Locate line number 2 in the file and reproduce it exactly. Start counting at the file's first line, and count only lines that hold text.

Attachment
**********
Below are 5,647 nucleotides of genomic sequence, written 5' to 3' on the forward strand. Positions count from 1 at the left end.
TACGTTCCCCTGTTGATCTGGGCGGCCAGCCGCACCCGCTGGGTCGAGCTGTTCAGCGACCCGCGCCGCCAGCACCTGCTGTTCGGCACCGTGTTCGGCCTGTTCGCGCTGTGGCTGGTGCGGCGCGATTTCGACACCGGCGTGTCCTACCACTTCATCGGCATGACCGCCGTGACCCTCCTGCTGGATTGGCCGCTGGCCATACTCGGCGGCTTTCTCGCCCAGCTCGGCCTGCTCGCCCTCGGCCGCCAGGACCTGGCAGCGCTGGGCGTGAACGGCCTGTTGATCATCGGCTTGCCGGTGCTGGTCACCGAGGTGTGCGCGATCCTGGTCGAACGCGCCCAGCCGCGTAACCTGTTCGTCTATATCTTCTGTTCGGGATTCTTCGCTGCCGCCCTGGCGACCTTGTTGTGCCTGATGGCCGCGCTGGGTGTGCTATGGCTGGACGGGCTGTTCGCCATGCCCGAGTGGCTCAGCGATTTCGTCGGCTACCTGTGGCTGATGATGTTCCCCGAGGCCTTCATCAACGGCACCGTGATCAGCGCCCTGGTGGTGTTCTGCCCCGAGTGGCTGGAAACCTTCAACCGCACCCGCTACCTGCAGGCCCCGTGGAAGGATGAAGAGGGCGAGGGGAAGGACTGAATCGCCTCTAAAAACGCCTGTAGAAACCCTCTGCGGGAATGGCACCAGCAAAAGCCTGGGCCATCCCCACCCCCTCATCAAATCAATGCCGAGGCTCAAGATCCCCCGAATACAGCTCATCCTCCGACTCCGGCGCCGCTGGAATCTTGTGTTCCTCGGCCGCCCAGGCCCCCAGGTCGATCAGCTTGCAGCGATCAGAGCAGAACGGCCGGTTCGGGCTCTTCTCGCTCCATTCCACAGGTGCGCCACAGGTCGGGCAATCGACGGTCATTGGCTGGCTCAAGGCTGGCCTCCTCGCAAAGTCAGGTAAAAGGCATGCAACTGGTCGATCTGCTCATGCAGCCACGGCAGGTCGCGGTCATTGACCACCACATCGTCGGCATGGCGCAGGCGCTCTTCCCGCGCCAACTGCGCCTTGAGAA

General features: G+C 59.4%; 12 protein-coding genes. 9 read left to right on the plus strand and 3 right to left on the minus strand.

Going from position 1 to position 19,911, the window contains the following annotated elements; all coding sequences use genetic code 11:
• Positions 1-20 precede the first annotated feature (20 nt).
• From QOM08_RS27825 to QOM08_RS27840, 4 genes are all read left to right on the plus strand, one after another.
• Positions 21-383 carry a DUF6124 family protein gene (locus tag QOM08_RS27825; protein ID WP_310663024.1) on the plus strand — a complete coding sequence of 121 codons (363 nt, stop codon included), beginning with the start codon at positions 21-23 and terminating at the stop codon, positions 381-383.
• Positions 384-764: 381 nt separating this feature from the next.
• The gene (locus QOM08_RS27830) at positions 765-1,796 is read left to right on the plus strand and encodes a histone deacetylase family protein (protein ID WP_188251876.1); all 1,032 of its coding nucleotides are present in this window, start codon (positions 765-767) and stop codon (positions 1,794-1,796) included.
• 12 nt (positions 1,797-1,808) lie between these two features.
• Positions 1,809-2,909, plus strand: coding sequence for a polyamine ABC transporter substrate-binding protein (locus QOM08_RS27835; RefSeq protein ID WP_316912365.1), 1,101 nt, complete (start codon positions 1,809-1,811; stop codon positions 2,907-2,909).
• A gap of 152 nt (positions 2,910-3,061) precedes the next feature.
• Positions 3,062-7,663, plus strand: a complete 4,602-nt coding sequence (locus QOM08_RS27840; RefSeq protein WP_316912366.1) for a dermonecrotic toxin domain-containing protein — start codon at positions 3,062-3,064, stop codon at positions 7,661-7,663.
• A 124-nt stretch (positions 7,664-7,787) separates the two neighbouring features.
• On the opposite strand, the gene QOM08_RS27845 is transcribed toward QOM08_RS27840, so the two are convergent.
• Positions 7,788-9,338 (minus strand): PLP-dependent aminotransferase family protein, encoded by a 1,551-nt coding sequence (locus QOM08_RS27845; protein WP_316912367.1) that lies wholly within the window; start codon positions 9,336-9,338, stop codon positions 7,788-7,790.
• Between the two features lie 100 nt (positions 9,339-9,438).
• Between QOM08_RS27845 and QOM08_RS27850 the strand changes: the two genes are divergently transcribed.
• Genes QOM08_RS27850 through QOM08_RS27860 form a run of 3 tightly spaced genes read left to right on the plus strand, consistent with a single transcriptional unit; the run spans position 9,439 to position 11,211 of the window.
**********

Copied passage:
TACGTTCCCCTGTTGATCTGGGCGGCCAGCCGCACCCGCTGGGTCGAGCTGTTCAGCGACCCGCGCCGCCAGCACCTGCTGTTCGGCACCGTGTTCGGCCTGTTCGCGCTGTGGCTGGTGCGGCGCGATTTCGACACCGGCGTGTCCTACCACTTCATCGGCATGACCGCCGTGACCCTCCTGCTGGATTGGCCGCTGGCCATACTCGGCGGCTTTCTCGCCCAGCTCGGCCTGCTCGCCCTCGGCCGCCAGGACCTGGCAGCGCTGGGCGTGAACGGCCTGTTGATCATCGGCTTGCCGGTGCTGGTCACCGAGGTGTGCGCGATCCTGGTCGAACGCGCCCAGCCGCGTAACCTGTTCGTCTATATCTTCTGTTCGGGATTCTTCGCTGCCGCCCTGGCGACCTTGTTGTGCCTGATGGCCGCGCTGGGTGTGCTATGGCTGGACGGGCTGTTCGCCATGCCCGAGTGGCTCAGCGATTTCGTCGGCTACCTGTGGCTGATGATGTTCCCCGAGGCCTTCATCAACGGCACCGTGATCAGCGCCCTGGTGGTGTTCTGCCCCGAGTGGCTGGAAACCTTCAACCGCACCCGCTACCTGCAGGCCCCGTGGAAGGATGAAGAGGGCGAGGGGAAGGACTGAATCGCCTCTAAAAACGCCTGTAGAAACCCTCTGCGGGAATGGCACCAGCAAAAGCCTGGGCCATCCCCACCCCCTCATCAAATCAATGCCGAGGCTCAAGATCCCCCGAATACAGCTCATCCTCCGACTCCGGCGCCGCTGGAATCTTGTGTTCCTCGGCCGCCCAGGCCCCCAGGTCGATCAGCTTGCAGCGATCAGAGCAGAACGGCCGGTTCGGGCTCTTCTCGCTCCATTCCACAGGTGCGCCACAGGTCGGGCAATCGACGGTCATTGGCTGGCTCAAGGCTGGCCTCCTCGCAAAGTCAGGTAAAAGGCATGCAACTGGTCGATCTGCTCATGCAGCCACGGCAGGTCGCGGTCATTGACCACCACATCGTCGGCATGGCGCAGGCGCTCTTCCCGCGCCAACTGCGCCTTGAGAA